The UN Environment Programme (UNEP) has issued its annual Adaptation Gap Report, which provides a science-based assessment of the global progress on adaptation planning, financing, and implementation. It finds that while implementation of adaptation actions is increasing, it is not keeping up with climate change impacts, and that international adaptation finance flows to developing countries are five to ten times below estimated needs.
Progress on climate adaptation so far has been too little, too slow. UNEP’s 2022 #AdaptationGap Report highlights the urgency to develop national adaptation plans to help the most vulnerable communities cope with the accelerating impacts of #ClimateChange. https://t.co/yyBKAm0RZN
— UN Environment Programme (@UNEP) November 3, 2022
Titled, “Too Little, Too Slow: Climate Adaptation Failure Puts World at Risk,” the report highlights mounting impacts “coming at only 1.1°C above pre-industrial temperatures,” for example a multiyear drought in the Horn of Africa, flooding in South Asia, and summer heatwaves across the Northern hemisphere.
According to UNEP’s Emissions Gap Report, countries’ nationally determined contributions (NDCs) under the Paris Agreement on climate change set the world on a path towards global warming of 2.4-2.6°C by the end of the century. Adaptation Gap Report 2022 therefore emphasizes that both mitigation and adaptation are key to help vulnerable countries and communities cope. It argues that the links between adaptation and mitigation actions need to be considered from the outset in planning, finance, and implementation, to enhance co-benefits.
The report notes that today, “[m]ore than eight out of ten countries have at least one national adaptation planning instrument,” and that these plans are “getting better and more inclusive,” with one-third of UNFCCC parties having incorporated quantified and time-bound targets. While financing to turn these plans into action is increasing, it finds significant acceleration is needed to double 2019 finance flows by 2025, in accordance with the Glasgow Climate Pact.
In 2020, international adaptation finance to developing countries reached USD 28.6 billion, representing a 4% increase from 2019. The report estimates annual adaptation needs to be between USD 160 billion and 340 billion by 2030 and USD 315 billion to 565 billion by 2050.
Related Articles: COP27 Watch: ‘Loss and Damage’ Pledges Grow to Over €240 Million | COP27: We’re Losing the Fight for Our Lives, Says António Guterres | Wind and Solar at COP27: Key Renewable Industries Leading the Energy Transition Together | UN Experts Demand Crackdown on Greenwashing of Net Zero Pledges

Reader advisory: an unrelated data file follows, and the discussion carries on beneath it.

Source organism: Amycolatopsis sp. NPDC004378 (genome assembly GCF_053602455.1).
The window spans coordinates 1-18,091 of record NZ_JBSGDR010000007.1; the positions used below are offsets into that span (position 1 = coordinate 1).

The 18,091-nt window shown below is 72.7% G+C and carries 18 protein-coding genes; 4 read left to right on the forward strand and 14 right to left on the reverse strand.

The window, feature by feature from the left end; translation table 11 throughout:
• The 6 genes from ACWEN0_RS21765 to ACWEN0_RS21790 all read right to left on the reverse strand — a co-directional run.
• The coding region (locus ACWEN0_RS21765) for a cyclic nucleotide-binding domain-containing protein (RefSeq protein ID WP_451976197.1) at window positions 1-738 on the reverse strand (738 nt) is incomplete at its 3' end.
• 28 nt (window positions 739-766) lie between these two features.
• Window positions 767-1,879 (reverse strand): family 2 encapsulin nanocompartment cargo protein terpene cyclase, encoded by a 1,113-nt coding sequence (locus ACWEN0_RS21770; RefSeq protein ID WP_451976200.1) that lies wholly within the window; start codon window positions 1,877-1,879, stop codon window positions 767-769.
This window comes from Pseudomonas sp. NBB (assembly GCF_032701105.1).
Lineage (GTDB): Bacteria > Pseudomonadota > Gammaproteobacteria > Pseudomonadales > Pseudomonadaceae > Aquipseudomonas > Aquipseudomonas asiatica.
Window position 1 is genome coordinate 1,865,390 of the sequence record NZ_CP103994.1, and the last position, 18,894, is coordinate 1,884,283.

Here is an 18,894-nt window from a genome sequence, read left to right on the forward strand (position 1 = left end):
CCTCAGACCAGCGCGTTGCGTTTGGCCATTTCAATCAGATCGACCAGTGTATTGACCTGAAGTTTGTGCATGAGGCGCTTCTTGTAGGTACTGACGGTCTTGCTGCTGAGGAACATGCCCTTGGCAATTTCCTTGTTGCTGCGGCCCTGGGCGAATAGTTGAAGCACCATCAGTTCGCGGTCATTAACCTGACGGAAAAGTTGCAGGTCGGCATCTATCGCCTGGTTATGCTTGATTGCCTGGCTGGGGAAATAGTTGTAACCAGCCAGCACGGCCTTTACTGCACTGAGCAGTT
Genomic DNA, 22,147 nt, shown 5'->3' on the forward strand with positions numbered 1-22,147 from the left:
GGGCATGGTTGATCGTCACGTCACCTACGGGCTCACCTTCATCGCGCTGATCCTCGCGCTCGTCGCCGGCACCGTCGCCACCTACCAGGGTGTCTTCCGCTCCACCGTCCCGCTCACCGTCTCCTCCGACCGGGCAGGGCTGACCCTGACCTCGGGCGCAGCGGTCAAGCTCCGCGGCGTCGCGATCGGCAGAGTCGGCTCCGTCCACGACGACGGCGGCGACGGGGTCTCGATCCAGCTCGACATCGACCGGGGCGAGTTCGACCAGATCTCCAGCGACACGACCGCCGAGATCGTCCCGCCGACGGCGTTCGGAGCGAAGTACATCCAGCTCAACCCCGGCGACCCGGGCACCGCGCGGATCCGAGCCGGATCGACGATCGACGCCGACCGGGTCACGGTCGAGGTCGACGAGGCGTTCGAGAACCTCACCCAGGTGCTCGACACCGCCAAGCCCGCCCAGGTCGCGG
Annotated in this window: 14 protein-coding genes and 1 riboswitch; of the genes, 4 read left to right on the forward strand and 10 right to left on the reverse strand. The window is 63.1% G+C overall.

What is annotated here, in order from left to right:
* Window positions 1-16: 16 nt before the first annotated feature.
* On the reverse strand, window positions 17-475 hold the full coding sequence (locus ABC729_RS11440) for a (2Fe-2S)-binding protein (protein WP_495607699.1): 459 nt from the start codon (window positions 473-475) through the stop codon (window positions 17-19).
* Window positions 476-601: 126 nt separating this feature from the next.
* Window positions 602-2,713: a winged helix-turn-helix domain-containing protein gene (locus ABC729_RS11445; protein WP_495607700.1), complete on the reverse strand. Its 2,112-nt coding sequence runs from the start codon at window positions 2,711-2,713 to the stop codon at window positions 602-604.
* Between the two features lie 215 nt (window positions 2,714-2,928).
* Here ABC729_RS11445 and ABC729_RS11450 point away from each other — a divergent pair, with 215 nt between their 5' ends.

The report further finds that implementation of adaptation actions that are now concentrated in the agriculture, water, ecosystems, and cross-cutting sectors is too slow to keep up with climate impacts. It warns that without “a step change in support,” adaptation “could be outstripped by accelerating climate risks.”
Underscoring that the war in Ukraine, global supply shortages, and the COVID-19 pandemic cannot be allowed to derail international efforts to increase adaptation, the report calls for the Sharm El-Sheikh Climate Change Conference (UNFCCC COP 27) to “back the strong words in the Glasgow Climate Pact with strong action on adaptation, mitigation and loss and damage.”
Adaptation at heart of #COP27 – here's the reading:
📘 @UNEP the Adaptation Gap Report
📘 @UNDP Just Transition for Paris
📘 @WWF Living Planet Report
📘 @IPCC_CH 6th Assessment Report
📘 @Amnesty Accounts of the Climate Crisis
📘 @GCAdaptation State & Trends in Adaptation 2022
— Karolina (@KarolinaEklow) November 5, 2022
“We need a rapid acceleration in scientific research, innovative planning, adequate finance and implementation, and deeper international cooperation,” said UNEP Executive Director Inger Andersen at the report’s launch on 3 November 2022.
In a message, UN Secretary-General António Guterres called for a dramatic increase in the quantity and quality of financing for adaptation needs, a new business model for turning adaptation priorities into investable projects, and better climate risk data and information. Noting that in many places, it is too late for adaptation, he called for COP 27 to “provide a clear and time-bound roadmap on closing the finance gap for addressing loss and damage.”
Editor’s Note: The opinions expressed here by the authors are their own, not those of Impakter.com — In the Featured Photo: Hurricane Tomas Floods in Haiti. Featured Photo Credit: UN Photo/UNICEF/Marco Dormino.